Thursday, April 3, 2014

Update: Arduino Camera Dolly

This summer I finished the second iteration of my programmable camera dolly. Everything worked relatively predictably and from the process I gained a deeper understanding of what sort of programming, design, and manufacturing processes work for a reasonably small project such as this.

Through testing my C++ menu library, I discovered that there was an increase in unpredictable behavior after adding a large number of menu objects. I'm not sure if this is due to the limitations of the Arduino or simply a lack of an extensive understanding of it's memory usage.

With respect to design and manufacturing, there were a number of simplifications that could have been made. For one, getting current to the servo that panned the camera up and down should have been approached differently. Without going into to much detail, this iteration used a copper contact plate that required CNC milling. Instead of milling such a contact plate, perhaps conductive washers fitted around the vertical axle could have been used instead. Essentially, without needing a CNC mill, the manufacturing process becomes cheaper and faster. Secondly, a number of parts should have been 3D printed instead of laser-cut from acrylic. Time should not have been spent making 3D assemblies by gluing the edges of flat acrylic. Instead, the laser-cut acrylic should have been reserved for completely 2D components. Finally, a digital servo should have been used instead of an analogue servo. In this case I overlooked a very simple and avoidable mistake.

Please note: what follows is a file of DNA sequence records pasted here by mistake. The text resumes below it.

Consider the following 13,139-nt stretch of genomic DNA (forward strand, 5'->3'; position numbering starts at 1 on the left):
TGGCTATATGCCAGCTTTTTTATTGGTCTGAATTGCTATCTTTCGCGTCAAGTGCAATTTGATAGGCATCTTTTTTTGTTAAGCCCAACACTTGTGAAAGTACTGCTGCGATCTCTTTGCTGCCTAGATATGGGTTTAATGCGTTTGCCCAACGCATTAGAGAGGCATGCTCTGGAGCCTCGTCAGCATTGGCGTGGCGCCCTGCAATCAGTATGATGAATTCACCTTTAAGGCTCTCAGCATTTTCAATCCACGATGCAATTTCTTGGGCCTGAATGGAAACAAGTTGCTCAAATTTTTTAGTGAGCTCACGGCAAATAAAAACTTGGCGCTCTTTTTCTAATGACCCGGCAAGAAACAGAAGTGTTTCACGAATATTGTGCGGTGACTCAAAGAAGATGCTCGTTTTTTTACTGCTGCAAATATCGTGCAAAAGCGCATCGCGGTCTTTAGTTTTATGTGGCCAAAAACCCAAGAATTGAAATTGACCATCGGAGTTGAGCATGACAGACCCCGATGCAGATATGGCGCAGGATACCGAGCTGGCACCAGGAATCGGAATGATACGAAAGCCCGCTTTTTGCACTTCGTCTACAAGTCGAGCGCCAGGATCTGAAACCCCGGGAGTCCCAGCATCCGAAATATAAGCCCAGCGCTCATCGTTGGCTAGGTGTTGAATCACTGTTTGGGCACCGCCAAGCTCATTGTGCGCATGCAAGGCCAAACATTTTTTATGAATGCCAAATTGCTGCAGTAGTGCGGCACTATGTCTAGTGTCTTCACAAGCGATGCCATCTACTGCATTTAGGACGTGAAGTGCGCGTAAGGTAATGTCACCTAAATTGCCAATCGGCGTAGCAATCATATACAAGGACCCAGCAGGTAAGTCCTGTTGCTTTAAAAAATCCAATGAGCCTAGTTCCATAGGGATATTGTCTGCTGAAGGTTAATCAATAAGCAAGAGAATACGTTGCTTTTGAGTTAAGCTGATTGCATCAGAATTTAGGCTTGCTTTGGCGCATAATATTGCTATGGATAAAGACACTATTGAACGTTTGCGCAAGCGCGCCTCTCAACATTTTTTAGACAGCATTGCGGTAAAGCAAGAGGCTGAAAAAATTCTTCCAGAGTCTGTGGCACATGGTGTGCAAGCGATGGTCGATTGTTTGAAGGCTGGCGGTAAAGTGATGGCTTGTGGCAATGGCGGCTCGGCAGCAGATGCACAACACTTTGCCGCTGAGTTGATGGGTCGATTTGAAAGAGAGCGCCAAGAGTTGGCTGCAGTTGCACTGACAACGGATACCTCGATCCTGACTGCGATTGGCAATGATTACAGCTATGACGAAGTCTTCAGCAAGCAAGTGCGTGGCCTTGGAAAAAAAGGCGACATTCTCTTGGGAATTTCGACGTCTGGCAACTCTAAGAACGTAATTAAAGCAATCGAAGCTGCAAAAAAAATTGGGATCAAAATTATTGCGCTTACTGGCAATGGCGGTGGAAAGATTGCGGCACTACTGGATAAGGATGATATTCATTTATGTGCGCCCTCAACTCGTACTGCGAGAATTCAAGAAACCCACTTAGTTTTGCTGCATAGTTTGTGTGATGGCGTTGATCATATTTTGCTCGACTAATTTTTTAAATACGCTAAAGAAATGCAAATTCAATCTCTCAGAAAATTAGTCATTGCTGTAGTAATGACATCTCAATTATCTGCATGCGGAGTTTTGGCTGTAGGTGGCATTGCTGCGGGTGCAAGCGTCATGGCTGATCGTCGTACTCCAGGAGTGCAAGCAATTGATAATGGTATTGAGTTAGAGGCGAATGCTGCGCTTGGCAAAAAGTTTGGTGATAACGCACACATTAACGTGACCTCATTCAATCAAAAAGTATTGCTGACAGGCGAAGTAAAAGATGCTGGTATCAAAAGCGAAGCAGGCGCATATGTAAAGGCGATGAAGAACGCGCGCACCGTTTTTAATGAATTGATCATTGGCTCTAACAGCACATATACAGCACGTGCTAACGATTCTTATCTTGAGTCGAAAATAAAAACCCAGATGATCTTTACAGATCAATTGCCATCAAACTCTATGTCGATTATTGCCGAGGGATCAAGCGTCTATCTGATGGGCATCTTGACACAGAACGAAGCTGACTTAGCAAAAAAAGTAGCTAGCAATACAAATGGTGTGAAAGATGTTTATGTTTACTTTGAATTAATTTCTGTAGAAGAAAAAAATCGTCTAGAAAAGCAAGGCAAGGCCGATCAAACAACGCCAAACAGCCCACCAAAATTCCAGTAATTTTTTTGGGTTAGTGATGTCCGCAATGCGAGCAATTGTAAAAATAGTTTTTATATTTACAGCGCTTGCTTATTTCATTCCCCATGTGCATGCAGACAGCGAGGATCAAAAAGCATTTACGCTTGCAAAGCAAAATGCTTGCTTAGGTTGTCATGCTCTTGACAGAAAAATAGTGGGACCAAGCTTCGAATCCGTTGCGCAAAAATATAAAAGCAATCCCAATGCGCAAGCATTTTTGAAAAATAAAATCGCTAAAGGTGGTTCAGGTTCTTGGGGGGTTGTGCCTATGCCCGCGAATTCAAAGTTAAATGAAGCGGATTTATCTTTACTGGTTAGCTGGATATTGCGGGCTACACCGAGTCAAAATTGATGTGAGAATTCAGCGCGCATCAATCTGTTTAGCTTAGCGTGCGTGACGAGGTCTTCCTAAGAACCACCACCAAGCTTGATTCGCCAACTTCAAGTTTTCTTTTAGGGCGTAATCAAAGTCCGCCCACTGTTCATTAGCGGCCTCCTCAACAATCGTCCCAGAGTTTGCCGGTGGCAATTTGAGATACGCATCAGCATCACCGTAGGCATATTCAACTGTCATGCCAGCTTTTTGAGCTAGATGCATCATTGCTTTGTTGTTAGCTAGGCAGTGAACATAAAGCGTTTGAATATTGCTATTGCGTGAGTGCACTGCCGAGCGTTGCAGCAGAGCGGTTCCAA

The following test was filmed on my roof.

This next video shows the machining of the contact plate on a Haas Mini Mill.

A pictorial documentation of the manufacturing process can be found >>> here <<<.